Five years ago, Pope Benedict arrived in London to erupting controversy. Around 10,000 people took to the capital’s streets for a rally against the Holy Father’s “intolerance,” and as the Guardian reported, against “the child abuse scandal for which so many hold the pontiff personally responsible, for both accelerating it and then covering it up.”
The abuse in question centered for the most part on incidents that were 40 years old or more.
Nevertheless, CBS reporter Mark Phillips described the trip as “A test of whether Pope Benedict can get his message across over the background noise of the Church’s child abuse scandal. And that test gets harder as time goes on.”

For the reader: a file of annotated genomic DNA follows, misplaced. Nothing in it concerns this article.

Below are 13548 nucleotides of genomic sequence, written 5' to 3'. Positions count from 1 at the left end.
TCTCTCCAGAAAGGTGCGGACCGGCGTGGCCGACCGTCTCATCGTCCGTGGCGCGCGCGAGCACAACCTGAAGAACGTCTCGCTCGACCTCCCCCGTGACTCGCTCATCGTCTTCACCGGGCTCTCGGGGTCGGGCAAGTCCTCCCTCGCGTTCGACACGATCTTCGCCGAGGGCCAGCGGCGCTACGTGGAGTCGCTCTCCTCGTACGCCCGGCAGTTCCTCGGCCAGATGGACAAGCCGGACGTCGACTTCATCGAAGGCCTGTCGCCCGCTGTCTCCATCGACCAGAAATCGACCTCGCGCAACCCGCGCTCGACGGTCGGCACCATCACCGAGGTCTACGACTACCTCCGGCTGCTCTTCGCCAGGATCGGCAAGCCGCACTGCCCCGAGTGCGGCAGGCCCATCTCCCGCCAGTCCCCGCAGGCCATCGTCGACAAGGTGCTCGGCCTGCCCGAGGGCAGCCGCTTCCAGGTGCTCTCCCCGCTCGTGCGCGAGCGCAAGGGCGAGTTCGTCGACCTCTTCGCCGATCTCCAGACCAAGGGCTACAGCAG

The media were pledging to never let up with the noisemaking.
Today the United Kingdom is ablaze with the official discovery that in the northern English town of Rotherham, at least 1,400 children, some as young as 11, were groomed for sexual exploitation and rape (even gang rape) while the authorities looked the other way — from 1997 to 2013. The abusers were Pakistanis.
Some would ask (correctly): Where were the police? We would ask: Where are these child-defending networks now?